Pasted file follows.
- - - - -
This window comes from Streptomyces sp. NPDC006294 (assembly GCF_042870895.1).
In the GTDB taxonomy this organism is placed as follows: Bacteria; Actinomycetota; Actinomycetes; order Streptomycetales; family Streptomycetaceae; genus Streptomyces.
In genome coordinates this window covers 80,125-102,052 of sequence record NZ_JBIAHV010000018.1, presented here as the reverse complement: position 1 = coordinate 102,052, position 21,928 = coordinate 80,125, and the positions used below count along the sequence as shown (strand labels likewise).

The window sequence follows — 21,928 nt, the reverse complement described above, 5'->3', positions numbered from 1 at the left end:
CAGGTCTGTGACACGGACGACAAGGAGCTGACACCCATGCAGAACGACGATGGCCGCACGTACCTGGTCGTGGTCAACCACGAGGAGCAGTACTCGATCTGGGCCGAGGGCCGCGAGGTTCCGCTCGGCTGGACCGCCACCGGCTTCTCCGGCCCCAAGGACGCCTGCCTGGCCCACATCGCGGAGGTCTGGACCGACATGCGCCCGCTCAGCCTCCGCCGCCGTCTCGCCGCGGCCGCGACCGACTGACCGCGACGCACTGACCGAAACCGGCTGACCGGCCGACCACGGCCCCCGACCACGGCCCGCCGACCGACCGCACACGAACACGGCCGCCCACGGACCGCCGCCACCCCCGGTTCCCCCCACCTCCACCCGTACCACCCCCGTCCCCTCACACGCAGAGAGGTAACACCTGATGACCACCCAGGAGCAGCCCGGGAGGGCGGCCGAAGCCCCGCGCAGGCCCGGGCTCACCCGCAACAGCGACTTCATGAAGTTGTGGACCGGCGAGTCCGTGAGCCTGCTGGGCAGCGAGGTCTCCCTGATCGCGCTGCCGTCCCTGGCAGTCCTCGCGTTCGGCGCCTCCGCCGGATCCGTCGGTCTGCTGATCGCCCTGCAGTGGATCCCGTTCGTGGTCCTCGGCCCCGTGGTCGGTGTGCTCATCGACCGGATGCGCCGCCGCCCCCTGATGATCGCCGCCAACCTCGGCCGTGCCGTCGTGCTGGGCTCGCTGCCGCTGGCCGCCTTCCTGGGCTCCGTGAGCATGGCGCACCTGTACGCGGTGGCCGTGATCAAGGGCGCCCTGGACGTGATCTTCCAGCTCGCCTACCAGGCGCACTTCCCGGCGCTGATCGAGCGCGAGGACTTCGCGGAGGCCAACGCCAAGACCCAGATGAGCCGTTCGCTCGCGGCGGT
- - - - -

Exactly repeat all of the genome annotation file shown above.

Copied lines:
This window comes from Streptomyces sp. NPDC006294 (assembly GCF_042870895.1).
In the GTDB taxonomy this organism is placed as follows: Bacteria; Actinomycetota; Actinomycetes; order Streptomycetales; family Streptomycetaceae; genus Streptomyces.
In genome coordinates this window covers 80,125-102,052 of sequence record NZ_JBIAHV010000018.1, presented here as the reverse complement: position 1 = coordinate 102,052, position 21,928 = coordinate 80,125, and the positions used below count along the sequence as shown (strand labels likewise).

The window sequence follows — 21,928 nt, the reverse complement described above, 5'->3', positions numbered from 1 at the left end:
CAGGTCTGTGACACGGACGACAAGGAGCTGACACCCATGCAGAACGACGATGGCCGCACGTACCTGGTCGTGGTCAACCACGAGGAGCAGTACTCGATCTGGGCCGAGGGCCGCGAGGTTCCGCTCGGCTGGACCGCCACCGGCTTCTCCGGCCCCAAGGACGCCTGCCTGGCCCACATCGCGGAGGTCTGGACCGACATGCGCCCGCTCAGCCTCCGCCGCCGTCTCGCCGCGGCCGCGACCGACTGACCGCGACGCACTGACCGAAACCGGCTGACCGGCCGACCACGGCCCCCGACCACGGCCCGCCGACCGACCGCACACGAACACGGCCGCCCACGGACCGCCGCCACCCCCGGTTCCCCCCACCTCCACCCGTACCACCCCCGTCCCCTCACACGCAGAGAGGTAACACCTGATGACCACCCAGGAGCAGCCCGGGAGGGCGGCCGAAGCCCCGCGCAGGCCCGGGCTCACCCGCAACAGCGACTTCATGAAGTTGTGGACCGGCGAGTCCGTGAGCCTGCTGGGCAGCGAGGTCTCCCTGATCGCGCTGCCGTCCCTGGCAGTCCTCGCGTTCGGCGCCTCCGCCGGATCCGTCGGTCTGCTGATCGCCCTGCAGTGGATCCCGTTCGTGGTCCTCGGCCCCGTGGTCGGTGTGCTCATCGACCGGATGCGCCGCCGCCCCCTGATGATCGCCGCCAACCTCGGCCGTGCCGTCGTGCTGGGCTCGCTGCCGCTGGCCGCCTTCCTGGGCTCCGTGAGCATGGCGCACCTGTACGCGGTGGCCGTGATCAAGGGCGCCCTGGACGTGATCTTCCAGCTCGCCTACCAGGCGCACTTCCCGGCGCTGATCGAGCGCGAGGACTTCGCGGAGGCCAACGCCAAGACCCAGATGAGCCGTTCGCTCGCGGCGGT